A key aspect of Zanzibar’s historical heritage is the presence of numerous sacred natural sites: natural features such as caves and groves that are considered sacred according to Zanzibari cultural and spiritual traditions. There are marine sacred sites as well. The sites are cared for by families of custodians in the communities, who go to the sites to make offerings of food and drink and pray to the ancestors. Sacred sites thus provide a vital link to ancestral knowledge and values, and help promote social cohesion and well-being.
As community-protected places, subject to strict taboos on resource use, sacred sites also hold significant environmental values. Sacred groves harbor patches of mature biodiversity-rich forests in an otherwise degraded forest landscape, protect natural springs that provide dry-season water for people and livestock, and are important sources of medicinal plants and other forest resources. Sea-based sacred sites are sanctuaries for marine biodiversity.
Rapid social and economic change, however, is increasingly affecting both the cultural and the natural heritage of Zanzibar. Growing urbanization has meant that forests, including sacred groves, are under severe pressure for fuel wood and building material to feed urban demand. Considerable pressures also come from Zanzibar’s expanding tourism industry, with a proliferation of beach-based tourism establishments that impinge on sacred sites. As well, intergenerational social change, the influx of new immigrant populations, and exposure to cosmopolitan values through tourism have led to a loss of connection with cultural and spiritual traditions, especially among the younger generations, and thus to declining respect for the sites.
Many sites have been damaged by encroachment of tourists as well as by unauthorized resource extraction; several are now at serious risk. Sacred sites custodians see preserving these sites and the related oral traditions as crucial for maintaining their communities’ cultural identity and spirituality. However, they have been fighting an uphill battle in efforts to continue to protect the sites, as well as to safeguard the traditional knowledge about them and transmit it to the younger generations. In the words of the custodian of Shotele sacred cave, Hassan Ali Haji: “Things have changed a lot, and the protection of the sites is a challenge. Young people don’t respect the traditions; many of the big trees have been cut. Tourists come and dive in our caves and we don’t benefit in any way, and a road has been cut which makes it easy to reach the caves.”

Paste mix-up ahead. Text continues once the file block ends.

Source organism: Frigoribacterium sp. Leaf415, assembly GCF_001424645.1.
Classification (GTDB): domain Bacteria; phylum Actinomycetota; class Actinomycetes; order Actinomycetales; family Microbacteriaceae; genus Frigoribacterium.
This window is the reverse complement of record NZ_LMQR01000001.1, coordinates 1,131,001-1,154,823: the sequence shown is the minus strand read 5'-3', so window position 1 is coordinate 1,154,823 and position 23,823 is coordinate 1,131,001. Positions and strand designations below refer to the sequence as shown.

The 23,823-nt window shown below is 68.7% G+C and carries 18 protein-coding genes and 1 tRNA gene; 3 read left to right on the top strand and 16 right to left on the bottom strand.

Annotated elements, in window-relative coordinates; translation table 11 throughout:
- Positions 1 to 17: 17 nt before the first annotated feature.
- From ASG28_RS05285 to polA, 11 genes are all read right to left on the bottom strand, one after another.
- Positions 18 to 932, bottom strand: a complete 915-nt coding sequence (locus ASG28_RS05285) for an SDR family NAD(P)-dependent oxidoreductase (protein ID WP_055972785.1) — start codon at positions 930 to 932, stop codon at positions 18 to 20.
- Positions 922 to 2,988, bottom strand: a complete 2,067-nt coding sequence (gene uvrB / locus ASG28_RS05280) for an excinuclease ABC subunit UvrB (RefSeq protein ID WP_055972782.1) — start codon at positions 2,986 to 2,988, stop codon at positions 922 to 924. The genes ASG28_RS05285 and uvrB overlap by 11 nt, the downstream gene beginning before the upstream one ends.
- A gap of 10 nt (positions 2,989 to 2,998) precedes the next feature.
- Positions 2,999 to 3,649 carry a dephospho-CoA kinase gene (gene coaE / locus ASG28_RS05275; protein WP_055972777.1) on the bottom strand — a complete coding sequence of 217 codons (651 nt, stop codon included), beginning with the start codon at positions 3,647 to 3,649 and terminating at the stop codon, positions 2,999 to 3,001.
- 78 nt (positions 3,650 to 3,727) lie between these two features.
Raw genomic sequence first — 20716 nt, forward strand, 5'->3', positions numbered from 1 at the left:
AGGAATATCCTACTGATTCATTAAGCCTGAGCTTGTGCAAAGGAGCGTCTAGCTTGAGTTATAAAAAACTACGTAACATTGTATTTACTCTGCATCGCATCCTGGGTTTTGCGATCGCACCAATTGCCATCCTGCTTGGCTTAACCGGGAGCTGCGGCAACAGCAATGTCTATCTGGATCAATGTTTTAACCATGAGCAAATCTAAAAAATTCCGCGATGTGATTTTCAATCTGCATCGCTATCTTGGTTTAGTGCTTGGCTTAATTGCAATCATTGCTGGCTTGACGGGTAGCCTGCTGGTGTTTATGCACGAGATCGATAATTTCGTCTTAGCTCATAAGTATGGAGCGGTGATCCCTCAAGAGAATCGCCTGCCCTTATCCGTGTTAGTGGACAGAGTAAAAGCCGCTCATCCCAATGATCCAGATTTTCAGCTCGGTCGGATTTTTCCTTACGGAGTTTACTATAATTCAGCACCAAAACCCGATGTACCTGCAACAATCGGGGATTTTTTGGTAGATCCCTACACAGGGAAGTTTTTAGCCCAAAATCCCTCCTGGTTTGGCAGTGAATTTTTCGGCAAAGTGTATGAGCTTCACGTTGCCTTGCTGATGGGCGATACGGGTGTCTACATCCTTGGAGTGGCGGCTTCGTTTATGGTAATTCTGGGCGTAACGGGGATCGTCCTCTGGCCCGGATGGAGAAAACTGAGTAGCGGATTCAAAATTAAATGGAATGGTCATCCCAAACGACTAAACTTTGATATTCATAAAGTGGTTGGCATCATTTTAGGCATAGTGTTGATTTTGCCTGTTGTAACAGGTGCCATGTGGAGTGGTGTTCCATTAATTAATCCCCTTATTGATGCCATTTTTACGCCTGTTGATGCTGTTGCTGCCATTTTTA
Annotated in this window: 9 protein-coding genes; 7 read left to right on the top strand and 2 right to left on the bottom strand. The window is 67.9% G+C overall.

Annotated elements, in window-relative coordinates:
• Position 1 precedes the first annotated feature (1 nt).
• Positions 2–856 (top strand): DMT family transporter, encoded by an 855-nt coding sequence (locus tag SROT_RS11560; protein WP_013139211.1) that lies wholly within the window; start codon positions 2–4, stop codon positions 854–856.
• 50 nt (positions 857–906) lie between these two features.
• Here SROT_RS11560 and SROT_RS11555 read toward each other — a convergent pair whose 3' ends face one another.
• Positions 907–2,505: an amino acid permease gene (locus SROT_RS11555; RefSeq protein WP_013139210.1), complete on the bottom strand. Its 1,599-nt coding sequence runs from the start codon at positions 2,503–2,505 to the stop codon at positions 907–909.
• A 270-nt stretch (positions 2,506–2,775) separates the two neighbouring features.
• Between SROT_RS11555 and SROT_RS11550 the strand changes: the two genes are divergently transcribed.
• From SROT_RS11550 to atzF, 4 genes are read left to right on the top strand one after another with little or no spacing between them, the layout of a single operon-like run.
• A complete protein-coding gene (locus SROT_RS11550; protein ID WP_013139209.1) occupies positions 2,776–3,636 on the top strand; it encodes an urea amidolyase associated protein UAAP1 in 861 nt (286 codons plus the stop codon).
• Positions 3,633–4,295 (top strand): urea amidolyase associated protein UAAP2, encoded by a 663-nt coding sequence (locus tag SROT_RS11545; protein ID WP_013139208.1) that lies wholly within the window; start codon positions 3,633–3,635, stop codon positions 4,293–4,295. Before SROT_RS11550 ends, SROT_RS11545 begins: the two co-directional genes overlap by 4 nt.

At the same time, around the world there has been growing recognition that sacred natural sites represent nodes of biological and cultural resilience with great potential for biodiversity conservation and ecological restoration, as well as for the reaffirmation of cultural heritage. Indeed, sacred natural sites are increasingly seen as quintessential places of biocultural diversity. The Sacred Natural Sites Initiative (SNSI), an offshoot of the Cultural and Spiritual Values of Protected Areas Specialist Group of the International Union for the Conservation of Nature’s World Commission on Protected Areas (IUCN WCPA), was set up specifically with a mission to support the custodians of sacred natural sites.
Locally, the Zanzibar Zoological Society (ZAZOSO) had been working with communities on natural resource conservation, including in sacred groves. ZAZOSO teamed up with SNSI to work on the protection of Zanzibar’s sacred sites and their biocultural values. A focus emerged on documenting key management issues important to Zanzibar’s sacred site custodian communities and recording the oral traditions related to these sites and to their cultural and spiritual significance, as told by custodians. That’s when, in 2012, Terralingua decided to join the effort.